We are kicking off our 2018 DIY workshops with Tum-A-Lum Lumber next Saturday, March 31st with a block lamp for kids! Once again, this workshop is offered for free and will be held from 9-11am at the Hood River store. Preregistration is required to reserve your space and you can sign up by clicking this link. Can't wait!
After we complete your Home Energy Assessment, we enter all of your home's data into an online modeling tool which produces the Home Energy Report. For existing homes the report is 2 pages and for new homes the report is 1 page. In this blog post, we will help you understand how to read your report.
At the top left of the first page, you will see the City of Portland Home Energy Score logo. At the center is the U.S. Department of Energy logo because they developed the scoring system. Your home's score is just below the U.S. DOE logo. At the top right is the your home's estimated annual energy costs. This top bar is a quick reference point to go back to for simple numbers.
Along the left side is a bar which includes the basic details of your home: address, year built, square footage and number of bedrooms. It also includes the assessment date, assessor contact information and the score's expiration date. *Note that the score expires in 8 years but the report expires in 2 years to take into account weather and utility rate changes. You can download a new report within the 8 year period for free from the Green Building Registry. If you make any energy upgrades to your home, you will need a new score regardless of when your existing score expires. And you will want to! Energy upgrades will likely increase your home's score, especially if you choose to make more than one improvement.
The remainder of page 1 includes the Home Energy Score scale, energy use breakdown and carbon footprint scale.
- The Home Energy Score scale indicates where your home is at today compared to the average reference home scoring a 5. Homes with lower scores are not poorly built, they were likely built at a time before code required insulation and high performing heating systems so they have more room for improvement than today's code built homes. Don't be surprised if your beautiful 1920's home receives a 1!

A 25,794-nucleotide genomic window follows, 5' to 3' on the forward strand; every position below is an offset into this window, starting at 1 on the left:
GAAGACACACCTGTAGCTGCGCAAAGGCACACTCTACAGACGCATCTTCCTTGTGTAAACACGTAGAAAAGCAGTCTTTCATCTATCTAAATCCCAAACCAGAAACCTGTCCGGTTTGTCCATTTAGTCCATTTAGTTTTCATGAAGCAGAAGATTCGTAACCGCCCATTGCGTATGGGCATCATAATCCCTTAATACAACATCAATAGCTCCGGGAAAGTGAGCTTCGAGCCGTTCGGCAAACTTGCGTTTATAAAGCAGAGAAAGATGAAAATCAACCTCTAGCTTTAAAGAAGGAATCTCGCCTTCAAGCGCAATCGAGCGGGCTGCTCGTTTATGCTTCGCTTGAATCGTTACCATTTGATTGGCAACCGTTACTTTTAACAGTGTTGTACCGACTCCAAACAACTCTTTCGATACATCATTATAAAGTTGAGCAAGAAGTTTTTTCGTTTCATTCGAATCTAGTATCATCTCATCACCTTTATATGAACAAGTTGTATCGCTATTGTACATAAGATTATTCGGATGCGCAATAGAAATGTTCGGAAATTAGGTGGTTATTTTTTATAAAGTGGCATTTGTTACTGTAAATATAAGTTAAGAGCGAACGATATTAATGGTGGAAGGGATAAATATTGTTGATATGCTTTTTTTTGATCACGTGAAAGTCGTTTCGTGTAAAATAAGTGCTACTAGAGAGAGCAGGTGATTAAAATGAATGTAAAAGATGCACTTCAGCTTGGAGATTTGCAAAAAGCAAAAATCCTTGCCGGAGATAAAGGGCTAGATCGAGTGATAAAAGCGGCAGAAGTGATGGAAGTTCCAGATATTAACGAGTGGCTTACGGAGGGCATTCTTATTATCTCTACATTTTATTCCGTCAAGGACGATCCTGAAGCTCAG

- The next section outlines the estimated annual energy use by fuel type; electricity, natural gas and other. These numbers are helpful to homebuyers so they can get an idea of what it will cost to operate their new home. This cost may vary due to occupant behavior just like a car's MPG. It also showcases renewable energy production that will help offset the utility cost.
- The last section shows where your home is at in regard to its carbon footprint based on estimated energy use. Part of the reason for the Home Energy Score requirement is to help Portland with its climate action goals.
The second page is designed for existing homes because it offers suggestions for improving your score. Home improvements are not required to sell your home but could help increase its value. New homes will not have a second page because they are built to current energy code.
Once again, the top bar is a quick reference point to go back to for simple numbers. It shows your home's score today, score with all improvements, estimated annual energy savings with improvements and percentage of estimated carbon reduction.
The next section is a checklist if you would like to move forward with energy improvements. Congrats on checking off the first step! Enerstructa LLC does not install energy upgrades but can refer you to local contractors. We are also happy to talk with you to narrow down which improvements to choose first and which to do down the road. Financing options for improvements are available as well.
The following section lists the home's features we evaluated during the assessment, their current condition and recommended improvements. Keep in mind that the listed improvements must have a 10 year or less payback time. Other upgrades may improve the home's energy efficiency but are outside of that payback period.
Lastly, if you are a handy person like me, the report lists resources to learn more about how to do it yourself. As an Energy Trust of Oregon Trade Ally and having worked for the Community Energy Project, I highly recommend you check them out!